Moral Decay Swirls Around Banking Bailout: Time for a Criminal Investigation
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Goldman Sachs was into AIG insurance policies for at least $20 billion, which is why the firm got that $12.8 billion while Paulson was in charge. It took six months for the embarrassing facts to finally come out. The bailout program was administered by Neel Kashkari, a former Goldman Sachs VP; why are we not surprised at that?
Another pretend innocent in all this is AIG's CEO Edward M. Liddy, famed defender of the $440,000 AIG executive retreat in Monarch Beach, Calif., held on the heels of the taxpayer bailout. His actions now are defended as mistakes made by a well-intentioned outsider who decided to work for a dollar a year after Paulson appointed him head of AIG. That is just garbage.
Liddy was complicit in Goldman Sachs' role in creating this mess. As a director of Goldman Sachs, he was paid $685,770 in 2007 and would have come in for some questioning if the firm had gone down. Liddy even headed its audit committee during the five years before he resigned that seat to take over AIG in September 2008. As for his salary sacrifice, not to worry; in 2005, when he was still CEO of Allstate Insurance, he received $26.7 million in compensation.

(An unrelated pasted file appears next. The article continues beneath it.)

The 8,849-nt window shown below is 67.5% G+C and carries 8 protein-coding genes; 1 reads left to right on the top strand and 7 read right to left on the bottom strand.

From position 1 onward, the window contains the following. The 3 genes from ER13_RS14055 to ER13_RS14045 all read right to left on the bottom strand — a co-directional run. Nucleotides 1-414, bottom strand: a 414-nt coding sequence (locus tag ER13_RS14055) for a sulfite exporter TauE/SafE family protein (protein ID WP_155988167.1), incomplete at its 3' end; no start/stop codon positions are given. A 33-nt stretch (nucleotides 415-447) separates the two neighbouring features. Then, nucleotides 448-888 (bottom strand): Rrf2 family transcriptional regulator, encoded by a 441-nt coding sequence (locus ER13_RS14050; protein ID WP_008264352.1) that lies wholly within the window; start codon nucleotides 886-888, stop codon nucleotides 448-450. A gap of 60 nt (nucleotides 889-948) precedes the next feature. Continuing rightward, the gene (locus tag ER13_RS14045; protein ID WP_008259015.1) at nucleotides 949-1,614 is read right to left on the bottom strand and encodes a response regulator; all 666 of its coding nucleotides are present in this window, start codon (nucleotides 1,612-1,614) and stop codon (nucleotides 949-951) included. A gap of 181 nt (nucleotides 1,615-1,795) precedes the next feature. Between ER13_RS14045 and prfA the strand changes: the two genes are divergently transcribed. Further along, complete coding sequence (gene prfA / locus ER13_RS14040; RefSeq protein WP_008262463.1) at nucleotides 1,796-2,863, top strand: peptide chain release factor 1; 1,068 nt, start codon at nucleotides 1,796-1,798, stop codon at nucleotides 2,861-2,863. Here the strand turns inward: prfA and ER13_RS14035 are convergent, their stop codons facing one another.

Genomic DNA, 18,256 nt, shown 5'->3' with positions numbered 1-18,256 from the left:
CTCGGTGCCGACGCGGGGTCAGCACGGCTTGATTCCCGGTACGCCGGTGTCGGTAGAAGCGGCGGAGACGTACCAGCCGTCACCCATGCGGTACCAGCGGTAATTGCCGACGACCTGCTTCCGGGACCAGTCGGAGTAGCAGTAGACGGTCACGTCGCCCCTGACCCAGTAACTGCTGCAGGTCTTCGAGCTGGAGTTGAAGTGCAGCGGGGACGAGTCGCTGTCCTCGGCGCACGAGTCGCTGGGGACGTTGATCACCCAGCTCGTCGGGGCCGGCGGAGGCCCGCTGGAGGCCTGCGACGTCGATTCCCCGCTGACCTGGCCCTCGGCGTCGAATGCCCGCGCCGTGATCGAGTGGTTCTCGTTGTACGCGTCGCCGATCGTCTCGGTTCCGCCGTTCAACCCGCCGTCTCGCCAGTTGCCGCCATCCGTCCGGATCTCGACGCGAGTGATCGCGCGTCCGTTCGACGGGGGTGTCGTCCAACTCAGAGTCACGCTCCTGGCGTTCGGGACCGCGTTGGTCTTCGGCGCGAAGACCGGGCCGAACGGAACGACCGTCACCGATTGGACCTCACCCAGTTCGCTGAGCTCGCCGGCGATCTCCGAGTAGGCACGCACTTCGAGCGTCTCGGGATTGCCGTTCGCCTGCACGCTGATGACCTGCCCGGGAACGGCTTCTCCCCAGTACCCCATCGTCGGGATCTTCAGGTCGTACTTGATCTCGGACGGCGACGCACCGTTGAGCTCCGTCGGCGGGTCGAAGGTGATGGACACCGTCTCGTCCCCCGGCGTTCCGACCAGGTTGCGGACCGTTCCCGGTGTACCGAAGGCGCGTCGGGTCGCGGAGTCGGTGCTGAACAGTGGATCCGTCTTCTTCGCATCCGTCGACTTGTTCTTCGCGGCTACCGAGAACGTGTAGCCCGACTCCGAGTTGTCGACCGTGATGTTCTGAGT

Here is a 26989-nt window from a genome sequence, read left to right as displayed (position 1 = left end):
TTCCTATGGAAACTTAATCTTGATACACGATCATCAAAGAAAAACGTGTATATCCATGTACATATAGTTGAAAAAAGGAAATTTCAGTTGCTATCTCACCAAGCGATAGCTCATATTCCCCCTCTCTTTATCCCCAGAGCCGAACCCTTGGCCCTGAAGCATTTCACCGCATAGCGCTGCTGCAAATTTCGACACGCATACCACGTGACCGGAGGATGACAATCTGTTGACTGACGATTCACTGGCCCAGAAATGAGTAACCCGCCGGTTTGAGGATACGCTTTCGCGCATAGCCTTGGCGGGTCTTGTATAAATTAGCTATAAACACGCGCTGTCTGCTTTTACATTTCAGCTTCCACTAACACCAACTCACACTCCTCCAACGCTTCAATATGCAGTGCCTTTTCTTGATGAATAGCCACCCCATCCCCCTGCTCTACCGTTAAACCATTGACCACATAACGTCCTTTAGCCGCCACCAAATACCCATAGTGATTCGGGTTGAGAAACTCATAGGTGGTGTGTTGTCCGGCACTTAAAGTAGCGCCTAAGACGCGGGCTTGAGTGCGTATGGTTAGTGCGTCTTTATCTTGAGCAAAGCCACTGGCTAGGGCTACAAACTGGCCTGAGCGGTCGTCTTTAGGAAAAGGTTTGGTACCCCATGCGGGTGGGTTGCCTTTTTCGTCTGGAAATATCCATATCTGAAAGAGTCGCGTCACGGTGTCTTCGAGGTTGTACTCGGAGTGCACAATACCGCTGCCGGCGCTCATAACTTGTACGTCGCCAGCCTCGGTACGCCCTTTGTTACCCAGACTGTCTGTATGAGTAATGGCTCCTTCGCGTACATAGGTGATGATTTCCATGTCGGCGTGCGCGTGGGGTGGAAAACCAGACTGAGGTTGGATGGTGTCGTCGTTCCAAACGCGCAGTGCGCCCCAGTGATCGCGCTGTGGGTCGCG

What we have here is a rare glimpse into the workings of the billionaires' club, that elite gang of perfectly legal loan sharks who, in only the most egregious cases, will be judged as criminals -- Bernard Madoff, former chairman of NASDAQ, comes to mind. These other amoral sharks, who confiscated billions from shareholders and the 401(k) accounts of innocent victims, were rewarded handsomely, rarely needing to break the laws their lobbyists had purchased.